NDIC Managing Director Reveals: Only 25% of Customers’ Deposits Insured

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Retail banking

The Managing Director and Chief Executive Officer of the Nigeria Deposit Insurance Corporation (NDIC), Bello Hassan, has revealed that a mere 25% of customers’ deposits are insured by the corporation.

This revelation has sparked concerns about the vulnerability of depositors’ funds and raised questions about the adequacy of regulatory safeguards in Nigeria’s banking sector.

Speaking on the sidelines of the 2024 Sensitisation Seminar for justices of the court of appeal in Lagos, themed ‘Building Strong Depositors Confidence in Banks and Other Financial Institutions through Adjudication,’ Hassan shed light on the limited coverage of deposit insurance for bank customers.

Hassan addressed recent concerns surrounding the hike in deposit insurance coverage and emphasized the need for periodic reviews to ensure adequacy and credibility.

He explained that the decision to increase deposit insurance limits was based on various factors, including the average deposit size, inflation impact, GDP per capita, and exchange rate fluctuations.

Despite the coverage extending to approximately 98% of depositors, Hassan underscored the critical gap between the number of depositors covered and the value of deposits insured.

He stressed that while nearly all depositors are accounted for, only a quarter of the total value of deposits is protected, leaving a significant portion of funds vulnerable to risk.

“The coverage is just 25% of the total value of the deposits,” Hassan affirmed, highlighting the disparity between the number of depositors covered and the actual value of deposits within the banking system.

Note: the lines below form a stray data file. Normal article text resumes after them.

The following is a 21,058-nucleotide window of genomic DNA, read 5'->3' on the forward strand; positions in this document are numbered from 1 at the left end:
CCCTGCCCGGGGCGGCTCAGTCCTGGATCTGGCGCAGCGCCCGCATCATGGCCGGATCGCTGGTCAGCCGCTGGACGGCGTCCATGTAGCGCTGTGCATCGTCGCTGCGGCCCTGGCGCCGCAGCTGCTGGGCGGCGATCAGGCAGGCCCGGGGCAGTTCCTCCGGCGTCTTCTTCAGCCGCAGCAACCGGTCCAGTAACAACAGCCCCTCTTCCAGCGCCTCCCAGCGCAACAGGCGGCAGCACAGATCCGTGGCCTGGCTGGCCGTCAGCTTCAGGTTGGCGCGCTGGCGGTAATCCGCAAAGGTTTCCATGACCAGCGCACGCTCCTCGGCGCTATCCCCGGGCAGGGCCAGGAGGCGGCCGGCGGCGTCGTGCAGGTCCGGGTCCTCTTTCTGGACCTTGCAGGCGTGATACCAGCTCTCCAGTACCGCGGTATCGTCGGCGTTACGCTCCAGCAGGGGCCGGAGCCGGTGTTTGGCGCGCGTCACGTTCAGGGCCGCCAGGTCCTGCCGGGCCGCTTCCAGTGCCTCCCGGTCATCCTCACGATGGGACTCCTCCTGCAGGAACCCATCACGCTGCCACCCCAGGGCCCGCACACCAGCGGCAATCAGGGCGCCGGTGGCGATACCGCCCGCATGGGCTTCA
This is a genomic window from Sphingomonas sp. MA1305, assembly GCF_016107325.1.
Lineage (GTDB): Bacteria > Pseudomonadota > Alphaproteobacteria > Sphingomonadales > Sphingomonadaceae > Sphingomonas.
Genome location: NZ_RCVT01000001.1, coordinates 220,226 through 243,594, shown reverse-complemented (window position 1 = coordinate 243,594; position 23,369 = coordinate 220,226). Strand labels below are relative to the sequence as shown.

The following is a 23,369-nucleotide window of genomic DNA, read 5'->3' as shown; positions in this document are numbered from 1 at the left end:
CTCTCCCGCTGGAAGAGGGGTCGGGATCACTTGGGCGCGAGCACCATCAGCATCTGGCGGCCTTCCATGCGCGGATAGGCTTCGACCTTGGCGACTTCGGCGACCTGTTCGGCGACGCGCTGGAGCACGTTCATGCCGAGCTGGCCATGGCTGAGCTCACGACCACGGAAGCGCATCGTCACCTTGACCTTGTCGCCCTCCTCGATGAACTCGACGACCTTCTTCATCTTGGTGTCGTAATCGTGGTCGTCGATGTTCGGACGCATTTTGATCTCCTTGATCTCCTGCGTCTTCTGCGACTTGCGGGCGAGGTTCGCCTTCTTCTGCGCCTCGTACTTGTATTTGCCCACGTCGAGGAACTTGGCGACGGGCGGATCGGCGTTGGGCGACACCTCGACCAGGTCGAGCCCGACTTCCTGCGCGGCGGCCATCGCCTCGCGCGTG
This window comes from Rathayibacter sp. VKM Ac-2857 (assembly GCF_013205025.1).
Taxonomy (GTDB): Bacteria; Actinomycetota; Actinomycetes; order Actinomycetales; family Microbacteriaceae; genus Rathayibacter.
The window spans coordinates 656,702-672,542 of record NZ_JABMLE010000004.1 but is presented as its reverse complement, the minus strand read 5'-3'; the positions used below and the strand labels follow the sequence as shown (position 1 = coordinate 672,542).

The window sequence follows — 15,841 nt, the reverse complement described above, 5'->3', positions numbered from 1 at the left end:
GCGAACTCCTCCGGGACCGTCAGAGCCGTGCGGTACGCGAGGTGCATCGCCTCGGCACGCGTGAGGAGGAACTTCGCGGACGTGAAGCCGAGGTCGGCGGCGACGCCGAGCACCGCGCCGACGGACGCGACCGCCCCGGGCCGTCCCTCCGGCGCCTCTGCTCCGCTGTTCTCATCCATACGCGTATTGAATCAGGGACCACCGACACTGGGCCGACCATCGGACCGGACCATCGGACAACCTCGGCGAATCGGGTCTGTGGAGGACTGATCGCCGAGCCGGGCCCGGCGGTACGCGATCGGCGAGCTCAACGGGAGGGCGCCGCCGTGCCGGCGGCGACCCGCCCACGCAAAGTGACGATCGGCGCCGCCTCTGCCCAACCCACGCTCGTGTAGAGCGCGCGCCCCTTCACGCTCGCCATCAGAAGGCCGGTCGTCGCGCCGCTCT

Moreover, Hassan addressed concerns about moral hazard, emphasizing that the presence of uninsured deposits would incentivize banks to exercise market discipline and mitigate risks associated with reckless behavior.

“The quantum of deposits not covered will enable banks to exercise market discipline and eliminate the issue of moral hazards,” Hassan stated, suggesting that the lack of full coverage serves as a safeguard against irresponsible banking practices.

However, Hassan’s revelations have prompted calls for greater regulatory oversight and transparency within Nigeria’s financial institutions. Critics argue that the current level of deposit insurance falls short of providing adequate protection for depositors, especially in the event of bank failures or financial crises.

The disclosure comes amid ongoing efforts by regulatory authorities to bolster depositor confidence and strengthen the resilience of the banking sector. With concerns mounting over the stability of Nigeria’s financial system, stakeholders are urging for proactive measures to address vulnerabilities and enhance consumer protection.